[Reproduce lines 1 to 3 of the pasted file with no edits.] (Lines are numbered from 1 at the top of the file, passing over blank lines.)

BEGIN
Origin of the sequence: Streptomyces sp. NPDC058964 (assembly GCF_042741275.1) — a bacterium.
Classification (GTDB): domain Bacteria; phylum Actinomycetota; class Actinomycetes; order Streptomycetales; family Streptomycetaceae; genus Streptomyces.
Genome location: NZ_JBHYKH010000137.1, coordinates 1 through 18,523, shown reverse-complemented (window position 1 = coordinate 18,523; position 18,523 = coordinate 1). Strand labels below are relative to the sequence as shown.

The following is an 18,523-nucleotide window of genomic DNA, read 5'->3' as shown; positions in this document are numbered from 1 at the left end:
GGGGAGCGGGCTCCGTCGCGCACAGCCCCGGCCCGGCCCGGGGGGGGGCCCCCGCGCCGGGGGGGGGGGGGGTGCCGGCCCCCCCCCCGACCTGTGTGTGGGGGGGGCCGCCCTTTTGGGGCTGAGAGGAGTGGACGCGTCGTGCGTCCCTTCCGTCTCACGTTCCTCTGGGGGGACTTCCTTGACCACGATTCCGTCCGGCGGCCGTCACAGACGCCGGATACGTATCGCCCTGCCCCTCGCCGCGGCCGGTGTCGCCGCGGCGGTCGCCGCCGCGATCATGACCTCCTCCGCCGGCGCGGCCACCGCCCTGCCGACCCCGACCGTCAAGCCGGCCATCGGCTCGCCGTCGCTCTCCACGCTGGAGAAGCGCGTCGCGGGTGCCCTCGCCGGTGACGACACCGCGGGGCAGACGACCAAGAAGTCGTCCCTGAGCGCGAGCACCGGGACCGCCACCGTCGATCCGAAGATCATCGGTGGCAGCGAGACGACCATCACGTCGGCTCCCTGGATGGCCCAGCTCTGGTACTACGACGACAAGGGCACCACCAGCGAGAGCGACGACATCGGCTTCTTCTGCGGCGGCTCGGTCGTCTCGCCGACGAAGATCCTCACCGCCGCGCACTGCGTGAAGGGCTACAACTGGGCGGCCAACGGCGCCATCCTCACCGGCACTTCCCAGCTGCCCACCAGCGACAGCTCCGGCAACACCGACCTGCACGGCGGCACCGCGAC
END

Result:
Origin of the sequence: Streptomyces sp. NPDC058964 (assembly GCF_042741275.1) — a bacterium.
Classification (GTDB): domain Bacteria; phylum Actinomycetota; class Actinomycetes; order Streptomycetales; family Streptomycetaceae; genus Streptomyces.
Genome location: NZ_JBHYKH010000137.1, coordinates 1 through 18,523, shown reverse-complemented (window position 1 = coordinate 18,523; position 18,523 = coordinate 1). Strand labels below are relative to the sequence as shown.